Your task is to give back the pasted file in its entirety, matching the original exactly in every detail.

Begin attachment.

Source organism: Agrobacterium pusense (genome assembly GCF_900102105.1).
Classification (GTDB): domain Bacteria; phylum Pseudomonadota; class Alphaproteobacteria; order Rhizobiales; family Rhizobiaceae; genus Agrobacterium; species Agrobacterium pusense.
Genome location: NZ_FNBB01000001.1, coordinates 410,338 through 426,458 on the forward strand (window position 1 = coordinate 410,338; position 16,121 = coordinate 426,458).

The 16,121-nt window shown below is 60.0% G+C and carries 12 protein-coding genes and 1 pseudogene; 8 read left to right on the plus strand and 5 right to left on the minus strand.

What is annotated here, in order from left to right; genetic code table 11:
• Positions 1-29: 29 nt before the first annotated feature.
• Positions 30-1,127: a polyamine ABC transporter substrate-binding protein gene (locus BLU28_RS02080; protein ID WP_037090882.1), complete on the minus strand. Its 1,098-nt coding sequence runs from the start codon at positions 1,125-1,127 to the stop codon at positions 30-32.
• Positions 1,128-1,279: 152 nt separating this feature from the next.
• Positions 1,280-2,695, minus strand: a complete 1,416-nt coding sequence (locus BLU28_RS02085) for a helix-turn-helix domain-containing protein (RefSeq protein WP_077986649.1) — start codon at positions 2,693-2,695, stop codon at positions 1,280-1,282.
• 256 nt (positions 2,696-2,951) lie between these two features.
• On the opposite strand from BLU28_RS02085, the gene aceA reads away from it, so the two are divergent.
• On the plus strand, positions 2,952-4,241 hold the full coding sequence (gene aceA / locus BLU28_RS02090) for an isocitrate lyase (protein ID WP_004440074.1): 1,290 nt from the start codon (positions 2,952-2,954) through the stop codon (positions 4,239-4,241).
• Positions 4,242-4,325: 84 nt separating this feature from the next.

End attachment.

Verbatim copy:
Source organism: Agrobacterium pusense (genome assembly GCF_900102105.1).
Classification (GTDB): domain Bacteria; phylum Pseudomonadota; class Alphaproteobacteria; order Rhizobiales; family Rhizobiaceae; genus Agrobacterium; species Agrobacterium pusense.
Genome location: NZ_FNBB01000001.1, coordinates 410,338 through 426,458 on the forward strand (window position 1 = coordinate 410,338; position 16,121 = coordinate 426,458).

The 16,121-nt window shown below is 60.0% G+C and carries 12 protein-coding genes and 1 pseudogene; 8 read left to right on the plus strand and 5 right to left on the minus strand.

What is annotated here, in order from left to right; genetic code table 11:
• Positions 1-29: 29 nt before the first annotated feature.
• Positions 30-1,127: a polyamine ABC transporter substrate-binding protein gene (locus BLU28_RS02080; protein ID WP_037090882.1), complete on the minus strand. Its 1,098-nt coding sequence runs from the start codon at positions 1,125-1,127 to the stop codon at positions 30-32.
• Positions 1,128-1,279: 152 nt separating this feature from the next.
• Positions 1,280-2,695, minus strand: a complete 1,416-nt coding sequence (locus BLU28_RS02085) for a helix-turn-helix domain-containing protein (RefSeq protein WP_077986649.1) — start codon at positions 2,693-2,695, stop codon at positions 1,280-1,282.
• 256 nt (positions 2,696-2,951) lie between these two features.
• On the opposite strand from BLU28_RS02085, the gene aceA reads away from it, so the two are divergent.
• On the plus strand, positions 2,952-4,241 hold the full coding sequence (gene aceA / locus BLU28_RS02090) for an isocitrate lyase (protein ID WP_004440074.1): 1,290 nt from the start codon (positions 2,952-2,954) through the stop codon (positions 4,239-4,241).
• Positions 4,242-4,325: 84 nt separating this feature from the next.